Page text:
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The General Services Administration responded to a letter from House Democrats on Wednesday that said the federal agency had informed Congress President-elect Donald Trump would be in violation of a government contract unless he relinquished his ownership stake in his brand-new Washington, DC, hotel before his inauguration.
The initial letter came weeks after a request from Democratic lawmakers to the agency that leased the property, the taxpayer-owned Old Post Office, to Trump to assess whether Trump would have to step away from it.
“GSA does not have a position that the lease provision requires the president-elect to divest of his financial interests,” a spokesperson for the agency wrote. “We can make no definitive statement at this time about what would constitute a breach of the agreement, and to do so now would be premature.
“In fact, no determination regarding the Old Post Office can be completed until the full circumstances surrounding the president-elect’s business arrangements have been finalized and he has assumed office. GSA is committed to responsibly administering all of the leases to which it is a party.”
Trump’s ownership stake in the DC hotel has come under scrutiny since he secured the presidency. The lease, which Trump had signed well before being elected president last month, stipulated that no elected official could hold the property. According to the letter from House Democrats, the GSA had said Trump would be given 30 days following his inauguration to resolve the issue before it would be brought in front of the US Civilian Board of Contract Appeals.
As president, Trump will be able to appoint a new head of the GSA.
“Most importantly, the deputy commissioner informed our staff that GSA assesses that Mr. Trump will be in breach of the lease agreement the moment he takes office on January 20, 2017, unless he fully divests himself of all financial interests in the lease for the Washington, DC, hotel,” the four Democratic lawmakers, which included Rep. Elijah Cummings of Maryland, wrote in the initial letter from Wednesday morning. “The deputy commissioner made clear that Mr. Trump must divest himself not only of managerial control, but of all ownership interest as well.”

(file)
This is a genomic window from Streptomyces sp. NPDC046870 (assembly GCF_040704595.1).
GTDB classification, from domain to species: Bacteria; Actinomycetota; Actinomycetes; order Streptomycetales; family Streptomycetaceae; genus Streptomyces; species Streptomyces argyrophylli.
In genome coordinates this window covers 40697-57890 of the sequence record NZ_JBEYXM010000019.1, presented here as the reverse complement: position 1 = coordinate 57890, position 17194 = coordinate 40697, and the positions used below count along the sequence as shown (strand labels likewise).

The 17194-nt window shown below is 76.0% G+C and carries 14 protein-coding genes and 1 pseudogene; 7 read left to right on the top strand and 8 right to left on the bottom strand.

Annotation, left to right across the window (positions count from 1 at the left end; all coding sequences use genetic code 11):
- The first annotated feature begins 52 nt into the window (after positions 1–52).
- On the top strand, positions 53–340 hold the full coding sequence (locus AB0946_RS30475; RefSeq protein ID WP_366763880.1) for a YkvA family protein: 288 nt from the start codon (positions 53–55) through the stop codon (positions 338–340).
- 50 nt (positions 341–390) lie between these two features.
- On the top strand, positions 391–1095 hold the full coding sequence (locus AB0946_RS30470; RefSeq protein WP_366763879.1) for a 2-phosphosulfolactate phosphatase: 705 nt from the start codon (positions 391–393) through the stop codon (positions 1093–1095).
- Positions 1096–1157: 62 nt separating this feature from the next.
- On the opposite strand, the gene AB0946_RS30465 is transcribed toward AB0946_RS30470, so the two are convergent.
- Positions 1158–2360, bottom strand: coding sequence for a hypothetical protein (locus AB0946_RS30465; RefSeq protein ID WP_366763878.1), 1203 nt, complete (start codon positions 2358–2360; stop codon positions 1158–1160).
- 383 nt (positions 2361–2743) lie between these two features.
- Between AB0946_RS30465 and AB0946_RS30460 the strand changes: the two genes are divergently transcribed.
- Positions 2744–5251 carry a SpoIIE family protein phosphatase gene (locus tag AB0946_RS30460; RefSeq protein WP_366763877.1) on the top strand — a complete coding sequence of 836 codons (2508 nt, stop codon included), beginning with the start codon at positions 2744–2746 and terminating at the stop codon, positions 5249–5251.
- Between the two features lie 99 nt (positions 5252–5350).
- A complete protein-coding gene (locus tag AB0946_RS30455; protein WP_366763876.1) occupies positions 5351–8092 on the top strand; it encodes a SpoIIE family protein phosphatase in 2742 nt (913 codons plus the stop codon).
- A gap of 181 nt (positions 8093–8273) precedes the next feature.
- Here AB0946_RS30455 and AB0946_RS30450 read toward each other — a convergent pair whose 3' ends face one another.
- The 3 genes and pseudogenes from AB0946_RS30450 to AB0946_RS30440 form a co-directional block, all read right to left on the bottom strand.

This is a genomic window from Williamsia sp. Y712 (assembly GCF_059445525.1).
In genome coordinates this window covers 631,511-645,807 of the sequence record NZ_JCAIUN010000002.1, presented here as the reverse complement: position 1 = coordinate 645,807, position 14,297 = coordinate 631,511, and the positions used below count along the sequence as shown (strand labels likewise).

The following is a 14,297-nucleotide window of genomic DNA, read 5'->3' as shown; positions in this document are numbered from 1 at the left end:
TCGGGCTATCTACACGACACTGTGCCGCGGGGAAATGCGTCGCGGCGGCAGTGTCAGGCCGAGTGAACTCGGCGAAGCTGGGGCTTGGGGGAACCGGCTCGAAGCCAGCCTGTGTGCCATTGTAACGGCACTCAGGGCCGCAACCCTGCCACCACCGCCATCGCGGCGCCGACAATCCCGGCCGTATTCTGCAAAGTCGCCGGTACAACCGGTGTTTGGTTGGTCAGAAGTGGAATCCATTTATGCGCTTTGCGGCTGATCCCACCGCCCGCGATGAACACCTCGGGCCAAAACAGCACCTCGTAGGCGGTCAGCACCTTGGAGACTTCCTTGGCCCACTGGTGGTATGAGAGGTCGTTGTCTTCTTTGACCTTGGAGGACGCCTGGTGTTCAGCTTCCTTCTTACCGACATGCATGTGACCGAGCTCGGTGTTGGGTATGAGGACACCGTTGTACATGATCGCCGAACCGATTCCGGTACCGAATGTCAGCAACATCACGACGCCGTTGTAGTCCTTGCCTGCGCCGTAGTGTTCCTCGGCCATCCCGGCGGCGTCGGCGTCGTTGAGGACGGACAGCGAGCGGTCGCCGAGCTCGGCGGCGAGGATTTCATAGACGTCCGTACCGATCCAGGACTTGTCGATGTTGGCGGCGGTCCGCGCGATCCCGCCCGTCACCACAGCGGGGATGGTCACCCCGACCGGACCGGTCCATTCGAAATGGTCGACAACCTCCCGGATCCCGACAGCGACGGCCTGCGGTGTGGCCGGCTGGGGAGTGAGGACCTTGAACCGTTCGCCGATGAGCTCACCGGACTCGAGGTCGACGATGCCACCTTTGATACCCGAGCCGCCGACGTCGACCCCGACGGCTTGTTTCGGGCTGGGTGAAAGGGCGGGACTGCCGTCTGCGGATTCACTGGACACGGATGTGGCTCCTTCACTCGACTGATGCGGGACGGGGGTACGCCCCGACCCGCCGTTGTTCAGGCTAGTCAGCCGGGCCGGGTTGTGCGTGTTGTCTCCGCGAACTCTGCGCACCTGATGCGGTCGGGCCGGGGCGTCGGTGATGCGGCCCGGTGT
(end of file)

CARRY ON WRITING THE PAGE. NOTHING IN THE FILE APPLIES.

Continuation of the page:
The GSA said Trump’s team had not responded to inquiries about the matter, according to the letter. It also made clear that the contract would be breached if Trump had his adult children run the hotel.
The discrepancy between the two letters appeared to stem from the GSA declining to make an outright conclusion while Trump could still resolve the conflict regarding the lease. House Democrats had made their assessment following answers from the GSA to their questions of whether Trump would be in breach of the contract if he did not make any changes.
Cummings, the ranking Democratic member of the House Committee on Oversight and Government Reform, told Business Insider in a statement that the lawmakers “understand” GSA’s position, but they stand “100%” behind the initial letter.
“We understand GSA’s position that this breach has not yet occurred, will not occur until Donald Trump is sworn in as president, and is officially viewed as a ‘hypothetical’ issue until that time,” Cummings said. “We also share GSA’s hope that the agency will not have to address this issue if President-elect Trump divests his ownership in the lease before then.”
“But the simple fact is that GSA informed our staffs that they interpret this lease provision as prohibiting any elected official from having any ownership interest in the lease, and we stand 100% behind our letter,” he continued.
Republican National Committee communications director Sean Spicer, when asked about the letter from the Democratic lawmakers, told CNN on Wednesday that eliminating the potential conflicts of interest for Trump is “not as easy as waving a magic wand.” He said the assessment did not catch Trump off guard.
In an earlier call with reporters, Spicer said the matter would be addressed in a January press conference about what Trump was planning to do with his business empire – a press conference that was originally scheduled for Thursday but postponed by Trump earlier this week.
The future of Trump’s stake in his business empire has been a central focus during his transition. Trump said earlier this week that during his presidency, his two adult sons and a few executives will manage the company and make “no new deals,” but ethics experts have said that step is not far enough.
This story has been updated.